NEW YORK (TheStreet) -- Exchange-traded fund provider Horizons just launched the S&P Financial Sector Covered Call ETF (HFIN), the firm's second U.S. fund. Horizons is a big player in the Canadian ETF market.
The covered call strategy is intended to generate income beyond just owning the stocks -- or in this case an index -- by selling call options. Specifically, a call option allows the buyer the right but not the obligation to buy stock at the option's strike price if he so chooses. The seller of the option is obligated to sell stock he owns at the option's strike price if the option buyer wants to buy. The option seller receives a premium which can be extra income from holding the stock.
As an example, an investor might buy 100 shares of Johnson Controls (JCI) for $50 per share. He might then sell a January call with a strike price of $55 for 30 cents per share. When the option expires in January, the stock will be either above or below $55. If it is above $55, then the option buyer will exercise his option to buy the stock at $55, obligating the option seller to sell his stock.
If the stock is below $55, then the option seller likely gets to keep his stock and would still have the 30 cents from selling the option. An investor who sells call options is looking for extra income and hopes that the stock doesn't go above the strike price before expiration. In the example above, if Johnson Controls went to $60, then the option seller would have forgone another $5 per share in price appreciation to make 30 cents in option premium.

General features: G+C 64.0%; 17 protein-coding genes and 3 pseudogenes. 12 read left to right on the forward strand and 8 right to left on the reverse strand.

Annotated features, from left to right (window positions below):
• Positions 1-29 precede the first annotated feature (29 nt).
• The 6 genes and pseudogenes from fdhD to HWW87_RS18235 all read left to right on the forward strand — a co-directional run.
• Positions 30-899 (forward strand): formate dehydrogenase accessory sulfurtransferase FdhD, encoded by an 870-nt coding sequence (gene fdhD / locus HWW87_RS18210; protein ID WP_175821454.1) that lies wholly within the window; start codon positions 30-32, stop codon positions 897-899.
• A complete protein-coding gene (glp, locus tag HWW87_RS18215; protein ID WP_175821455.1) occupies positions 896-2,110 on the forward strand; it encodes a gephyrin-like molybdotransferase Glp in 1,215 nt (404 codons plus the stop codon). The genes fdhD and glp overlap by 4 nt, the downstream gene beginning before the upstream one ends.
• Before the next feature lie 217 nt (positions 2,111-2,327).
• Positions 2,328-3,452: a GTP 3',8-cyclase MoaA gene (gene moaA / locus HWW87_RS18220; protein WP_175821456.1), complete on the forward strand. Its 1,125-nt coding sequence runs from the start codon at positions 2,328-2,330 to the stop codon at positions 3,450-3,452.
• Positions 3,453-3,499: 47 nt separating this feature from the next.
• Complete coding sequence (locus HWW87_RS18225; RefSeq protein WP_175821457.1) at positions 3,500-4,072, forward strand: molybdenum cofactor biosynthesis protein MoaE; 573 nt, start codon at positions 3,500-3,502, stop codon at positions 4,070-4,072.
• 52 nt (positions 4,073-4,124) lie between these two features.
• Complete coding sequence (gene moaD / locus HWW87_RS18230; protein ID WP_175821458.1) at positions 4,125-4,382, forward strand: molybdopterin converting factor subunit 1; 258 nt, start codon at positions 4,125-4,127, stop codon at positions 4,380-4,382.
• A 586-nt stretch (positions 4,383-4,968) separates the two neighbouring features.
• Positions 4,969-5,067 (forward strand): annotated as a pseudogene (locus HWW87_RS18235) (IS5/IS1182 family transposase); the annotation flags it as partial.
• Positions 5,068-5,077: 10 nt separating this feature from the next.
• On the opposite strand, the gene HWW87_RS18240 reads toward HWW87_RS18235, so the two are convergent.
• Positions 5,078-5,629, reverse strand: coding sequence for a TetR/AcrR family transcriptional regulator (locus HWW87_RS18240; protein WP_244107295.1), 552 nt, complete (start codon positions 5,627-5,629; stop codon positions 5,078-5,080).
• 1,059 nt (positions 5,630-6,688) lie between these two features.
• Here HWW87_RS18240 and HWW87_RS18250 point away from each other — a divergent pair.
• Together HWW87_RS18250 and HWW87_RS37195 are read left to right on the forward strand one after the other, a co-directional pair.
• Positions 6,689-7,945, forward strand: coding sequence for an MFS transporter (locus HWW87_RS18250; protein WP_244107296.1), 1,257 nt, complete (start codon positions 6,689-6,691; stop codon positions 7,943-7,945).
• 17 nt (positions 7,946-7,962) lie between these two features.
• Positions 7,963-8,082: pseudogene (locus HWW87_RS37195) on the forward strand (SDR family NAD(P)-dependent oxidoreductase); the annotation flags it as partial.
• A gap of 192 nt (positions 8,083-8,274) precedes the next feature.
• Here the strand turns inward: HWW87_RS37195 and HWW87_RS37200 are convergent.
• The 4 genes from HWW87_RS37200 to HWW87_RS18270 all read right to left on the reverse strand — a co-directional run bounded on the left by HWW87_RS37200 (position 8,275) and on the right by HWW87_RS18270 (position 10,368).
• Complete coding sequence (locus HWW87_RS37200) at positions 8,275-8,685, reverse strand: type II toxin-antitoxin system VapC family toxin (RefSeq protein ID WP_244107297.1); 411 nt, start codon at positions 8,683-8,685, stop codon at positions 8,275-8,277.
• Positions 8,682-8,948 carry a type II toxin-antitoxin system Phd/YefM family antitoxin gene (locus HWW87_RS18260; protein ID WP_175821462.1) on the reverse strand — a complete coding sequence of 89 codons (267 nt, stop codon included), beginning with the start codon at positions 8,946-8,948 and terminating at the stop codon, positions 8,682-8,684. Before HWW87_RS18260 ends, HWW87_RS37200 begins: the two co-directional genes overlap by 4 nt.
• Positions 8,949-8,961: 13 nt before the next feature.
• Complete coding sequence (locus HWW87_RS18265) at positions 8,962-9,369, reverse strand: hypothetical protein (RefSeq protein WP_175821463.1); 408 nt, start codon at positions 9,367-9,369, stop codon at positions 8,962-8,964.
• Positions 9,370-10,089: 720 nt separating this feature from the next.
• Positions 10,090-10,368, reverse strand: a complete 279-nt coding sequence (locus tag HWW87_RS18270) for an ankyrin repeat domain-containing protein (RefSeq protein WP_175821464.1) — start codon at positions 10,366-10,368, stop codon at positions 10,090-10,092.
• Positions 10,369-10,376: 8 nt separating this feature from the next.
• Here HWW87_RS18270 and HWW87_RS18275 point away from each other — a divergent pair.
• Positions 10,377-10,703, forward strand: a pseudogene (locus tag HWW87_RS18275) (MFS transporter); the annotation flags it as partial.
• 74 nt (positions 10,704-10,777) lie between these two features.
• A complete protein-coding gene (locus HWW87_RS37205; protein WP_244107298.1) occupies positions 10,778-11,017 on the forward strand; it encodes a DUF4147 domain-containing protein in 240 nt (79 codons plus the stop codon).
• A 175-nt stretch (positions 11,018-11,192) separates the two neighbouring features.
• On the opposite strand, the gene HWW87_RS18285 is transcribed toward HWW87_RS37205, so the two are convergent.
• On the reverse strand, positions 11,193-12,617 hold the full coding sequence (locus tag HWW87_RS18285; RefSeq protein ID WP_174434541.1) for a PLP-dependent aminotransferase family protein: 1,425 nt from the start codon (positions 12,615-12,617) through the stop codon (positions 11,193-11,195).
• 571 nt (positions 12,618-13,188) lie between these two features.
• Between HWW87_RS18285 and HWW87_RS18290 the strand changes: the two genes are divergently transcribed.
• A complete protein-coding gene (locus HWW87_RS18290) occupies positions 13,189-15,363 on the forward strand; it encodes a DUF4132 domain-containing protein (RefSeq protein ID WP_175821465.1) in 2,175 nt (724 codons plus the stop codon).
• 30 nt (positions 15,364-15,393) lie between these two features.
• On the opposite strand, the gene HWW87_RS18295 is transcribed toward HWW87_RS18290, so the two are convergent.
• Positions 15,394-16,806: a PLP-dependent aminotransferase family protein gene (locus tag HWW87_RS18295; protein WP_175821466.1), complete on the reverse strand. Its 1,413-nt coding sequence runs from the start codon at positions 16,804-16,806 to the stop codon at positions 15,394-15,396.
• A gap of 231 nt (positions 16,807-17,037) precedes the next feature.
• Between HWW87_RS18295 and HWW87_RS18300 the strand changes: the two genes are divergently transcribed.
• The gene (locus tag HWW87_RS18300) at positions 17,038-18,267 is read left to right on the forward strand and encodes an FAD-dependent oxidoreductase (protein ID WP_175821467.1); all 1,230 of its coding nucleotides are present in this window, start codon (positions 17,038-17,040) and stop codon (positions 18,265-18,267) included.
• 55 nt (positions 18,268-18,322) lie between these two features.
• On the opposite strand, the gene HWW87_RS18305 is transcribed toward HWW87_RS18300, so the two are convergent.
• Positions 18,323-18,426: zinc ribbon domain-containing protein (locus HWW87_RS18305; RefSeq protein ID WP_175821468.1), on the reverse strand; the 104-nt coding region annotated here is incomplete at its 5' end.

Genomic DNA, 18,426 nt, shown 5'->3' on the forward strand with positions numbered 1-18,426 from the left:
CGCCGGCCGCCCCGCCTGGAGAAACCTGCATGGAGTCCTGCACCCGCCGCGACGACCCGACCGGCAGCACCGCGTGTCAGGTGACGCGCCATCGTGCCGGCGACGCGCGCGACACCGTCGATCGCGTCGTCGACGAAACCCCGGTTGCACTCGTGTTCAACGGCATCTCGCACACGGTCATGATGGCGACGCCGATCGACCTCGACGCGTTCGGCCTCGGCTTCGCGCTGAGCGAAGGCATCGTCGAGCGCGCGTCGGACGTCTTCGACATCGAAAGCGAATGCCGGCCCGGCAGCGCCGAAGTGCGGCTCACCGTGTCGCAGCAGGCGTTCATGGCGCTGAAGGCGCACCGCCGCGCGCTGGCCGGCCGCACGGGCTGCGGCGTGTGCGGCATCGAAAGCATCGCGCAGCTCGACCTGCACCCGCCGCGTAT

There can be much more nuance to selling covered calls; the above is meant to address the basics of the strategy.
As implied in HFIN's name, the underlying equity portfolio is the financial sector of the S&P 500 captured in the long-standing Financial Select SPDR (XLF), but HFIN overlays the covered call strategy.
HFIN will sell out of the money monthly call options on all of the components of XLF for which there are options trading and intends to pay out a monthly dividend from the collected options premiums. Horizons believes it can generate more option premium for fund holders by selling options against individual stocks as opposed to simply selling XLF call options. HFIN now has calls sold against 72 of the 86 stocks in the fund.
The equity portfolio is dominated by the same large-cap financials as XLF, including JP Morgan (JPM), Wells Fargo (WFC) and Berkshire Hathaway Class B (BRK.B), which all have 8% weightings in the fund.
For now. there is no dividend information available for the fund, but if it can generate a reasonable and consistent dividend, then one way to use the fund could be as one piece, a slightly less volatile piece of the financial-sector allocation of a diversified equity portfolio.
The risk is what happens when call options are rolled forward to the next month. The calls sold will generally be slightly out of the money. If in a given month, Wells Fargo goes up 10%, the fund will buy back the now deep-in-the-money calls which will be expensive and replace them with new calls for the following month which will be slightly out of the money.
Buying back Wells Fargo calls 10% in the money could cost $4 based on current prices, and the new option sold might bring in only 30 to 40 cents. The loss on this rolling forward would be reflected into the net asset value of the fund and be a drag on returns.
;A similar problem could arise if an option is assigned early before the roll forward can happen. The fund might have Wells Fargo called away at $45 and then have to buy it back in the open market for $49 as a hypothetical example.
A more conceptual risk to the fund is that the market continues to rocket higher as it has been doing. Covered call strategies should be expected to lag behind the market during large rallies.
A covered call strategy can make sense when the market is up a little or down a little, and historically the average gain for the market in the year following a 25% or greater rally is between 5 and 6%. That could make HFIN's debut very timely.
At the time of publication, the author held no positions in any of the stocks mentioned.
This article is commentary by an independent contributor, separate from TheStreet's regular news coverage.